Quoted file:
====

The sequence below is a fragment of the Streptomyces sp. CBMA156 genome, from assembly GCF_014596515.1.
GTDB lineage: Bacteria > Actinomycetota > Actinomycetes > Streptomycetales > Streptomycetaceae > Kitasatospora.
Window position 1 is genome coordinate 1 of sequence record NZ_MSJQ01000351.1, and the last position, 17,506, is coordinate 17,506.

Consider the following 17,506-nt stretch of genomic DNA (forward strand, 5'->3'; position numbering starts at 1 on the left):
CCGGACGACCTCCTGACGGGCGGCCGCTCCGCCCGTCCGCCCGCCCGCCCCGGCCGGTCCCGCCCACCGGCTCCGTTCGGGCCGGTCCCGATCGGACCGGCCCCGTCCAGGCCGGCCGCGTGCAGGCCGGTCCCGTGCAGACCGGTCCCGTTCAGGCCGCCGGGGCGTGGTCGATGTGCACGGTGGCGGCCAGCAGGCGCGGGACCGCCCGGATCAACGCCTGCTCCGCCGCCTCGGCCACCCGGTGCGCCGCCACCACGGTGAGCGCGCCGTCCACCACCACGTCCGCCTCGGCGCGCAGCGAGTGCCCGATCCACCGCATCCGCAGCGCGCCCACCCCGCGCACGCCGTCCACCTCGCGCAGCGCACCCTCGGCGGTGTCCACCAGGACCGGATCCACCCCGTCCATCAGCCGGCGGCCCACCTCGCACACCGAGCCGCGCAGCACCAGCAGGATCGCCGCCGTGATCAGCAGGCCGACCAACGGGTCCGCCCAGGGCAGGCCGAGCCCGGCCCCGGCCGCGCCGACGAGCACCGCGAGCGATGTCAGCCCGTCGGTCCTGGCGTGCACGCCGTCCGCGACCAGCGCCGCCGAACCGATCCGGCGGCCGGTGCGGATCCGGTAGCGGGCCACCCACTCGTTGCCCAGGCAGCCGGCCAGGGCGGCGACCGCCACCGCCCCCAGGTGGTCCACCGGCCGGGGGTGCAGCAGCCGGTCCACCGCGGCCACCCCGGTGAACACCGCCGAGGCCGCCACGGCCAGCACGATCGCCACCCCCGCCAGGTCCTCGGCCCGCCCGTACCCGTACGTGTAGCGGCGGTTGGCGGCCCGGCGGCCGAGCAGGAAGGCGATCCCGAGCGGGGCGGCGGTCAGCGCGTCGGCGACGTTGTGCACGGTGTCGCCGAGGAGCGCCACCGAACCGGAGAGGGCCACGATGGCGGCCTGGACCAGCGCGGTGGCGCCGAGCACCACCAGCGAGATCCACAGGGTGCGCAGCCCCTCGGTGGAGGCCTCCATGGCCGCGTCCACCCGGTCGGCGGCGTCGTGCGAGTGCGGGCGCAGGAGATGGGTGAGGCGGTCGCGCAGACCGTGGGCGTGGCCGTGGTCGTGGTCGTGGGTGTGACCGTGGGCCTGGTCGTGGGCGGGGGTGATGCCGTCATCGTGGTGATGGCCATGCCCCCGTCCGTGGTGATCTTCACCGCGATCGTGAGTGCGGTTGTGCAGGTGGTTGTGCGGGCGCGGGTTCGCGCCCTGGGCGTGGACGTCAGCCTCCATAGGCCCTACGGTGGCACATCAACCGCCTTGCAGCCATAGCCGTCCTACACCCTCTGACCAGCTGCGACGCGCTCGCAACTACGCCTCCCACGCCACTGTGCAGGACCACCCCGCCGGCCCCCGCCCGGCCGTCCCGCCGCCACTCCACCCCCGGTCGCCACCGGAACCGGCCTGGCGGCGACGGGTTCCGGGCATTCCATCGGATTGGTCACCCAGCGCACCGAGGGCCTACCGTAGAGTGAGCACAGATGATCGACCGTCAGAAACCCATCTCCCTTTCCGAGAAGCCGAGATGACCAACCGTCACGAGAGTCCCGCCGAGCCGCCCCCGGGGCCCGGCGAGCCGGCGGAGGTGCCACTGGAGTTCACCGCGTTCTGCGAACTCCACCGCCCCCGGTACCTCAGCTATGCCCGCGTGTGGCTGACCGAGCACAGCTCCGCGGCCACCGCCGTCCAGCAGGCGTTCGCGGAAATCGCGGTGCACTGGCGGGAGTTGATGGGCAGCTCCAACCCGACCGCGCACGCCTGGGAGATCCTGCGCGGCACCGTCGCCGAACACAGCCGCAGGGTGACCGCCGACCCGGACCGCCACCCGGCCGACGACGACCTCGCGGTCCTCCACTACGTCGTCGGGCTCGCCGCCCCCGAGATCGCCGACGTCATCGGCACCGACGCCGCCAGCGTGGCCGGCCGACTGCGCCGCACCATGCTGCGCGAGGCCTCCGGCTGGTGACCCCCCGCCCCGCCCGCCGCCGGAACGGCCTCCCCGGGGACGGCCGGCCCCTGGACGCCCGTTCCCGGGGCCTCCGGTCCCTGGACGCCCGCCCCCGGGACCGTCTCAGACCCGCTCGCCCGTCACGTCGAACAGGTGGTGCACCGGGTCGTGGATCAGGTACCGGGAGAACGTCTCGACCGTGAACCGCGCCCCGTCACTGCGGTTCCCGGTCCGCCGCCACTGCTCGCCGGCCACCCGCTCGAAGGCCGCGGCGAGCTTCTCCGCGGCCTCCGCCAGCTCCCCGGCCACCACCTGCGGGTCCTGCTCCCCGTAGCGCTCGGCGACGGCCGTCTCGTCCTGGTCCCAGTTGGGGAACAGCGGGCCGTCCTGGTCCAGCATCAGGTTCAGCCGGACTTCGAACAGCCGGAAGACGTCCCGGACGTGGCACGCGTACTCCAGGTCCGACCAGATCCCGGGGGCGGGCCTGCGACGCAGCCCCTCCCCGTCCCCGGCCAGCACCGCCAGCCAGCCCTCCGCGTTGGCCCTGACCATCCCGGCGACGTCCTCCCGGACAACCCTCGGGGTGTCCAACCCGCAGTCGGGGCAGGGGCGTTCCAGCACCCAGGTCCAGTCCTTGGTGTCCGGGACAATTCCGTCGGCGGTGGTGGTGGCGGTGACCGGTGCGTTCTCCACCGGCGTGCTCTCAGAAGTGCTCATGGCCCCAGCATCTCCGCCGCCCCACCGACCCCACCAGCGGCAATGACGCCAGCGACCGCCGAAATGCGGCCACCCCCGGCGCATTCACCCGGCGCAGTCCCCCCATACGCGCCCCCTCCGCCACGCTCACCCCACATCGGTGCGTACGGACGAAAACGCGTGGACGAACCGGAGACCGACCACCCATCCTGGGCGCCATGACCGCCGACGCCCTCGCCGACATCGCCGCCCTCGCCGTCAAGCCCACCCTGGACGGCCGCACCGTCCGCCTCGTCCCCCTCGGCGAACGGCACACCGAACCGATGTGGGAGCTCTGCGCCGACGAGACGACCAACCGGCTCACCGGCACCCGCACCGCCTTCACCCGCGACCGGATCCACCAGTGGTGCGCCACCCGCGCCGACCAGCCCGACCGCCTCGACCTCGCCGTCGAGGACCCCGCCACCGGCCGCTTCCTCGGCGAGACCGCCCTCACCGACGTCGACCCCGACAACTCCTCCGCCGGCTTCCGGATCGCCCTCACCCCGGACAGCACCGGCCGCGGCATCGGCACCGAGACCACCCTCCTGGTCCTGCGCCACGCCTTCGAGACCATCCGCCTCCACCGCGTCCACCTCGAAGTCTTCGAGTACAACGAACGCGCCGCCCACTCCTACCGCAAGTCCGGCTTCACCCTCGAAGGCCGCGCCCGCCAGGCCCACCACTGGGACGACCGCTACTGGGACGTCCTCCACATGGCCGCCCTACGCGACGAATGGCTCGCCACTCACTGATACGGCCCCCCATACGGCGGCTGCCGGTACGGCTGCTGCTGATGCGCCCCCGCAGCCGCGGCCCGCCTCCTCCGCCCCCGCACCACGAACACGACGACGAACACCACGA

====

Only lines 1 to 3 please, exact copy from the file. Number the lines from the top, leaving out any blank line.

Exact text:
The sequence below is a fragment of the Streptomyces sp. CBMA156 genome, from assembly GCF_014596515.1.
GTDB lineage: Bacteria > Actinomycetota > Actinomycetes > Streptomycetales > Streptomycetaceae > Kitasatospora.
Window position 1 is genome coordinate 1 of sequence record NZ_MSJQ01000351.1, and the last position, 17,506, is coordinate 17,506.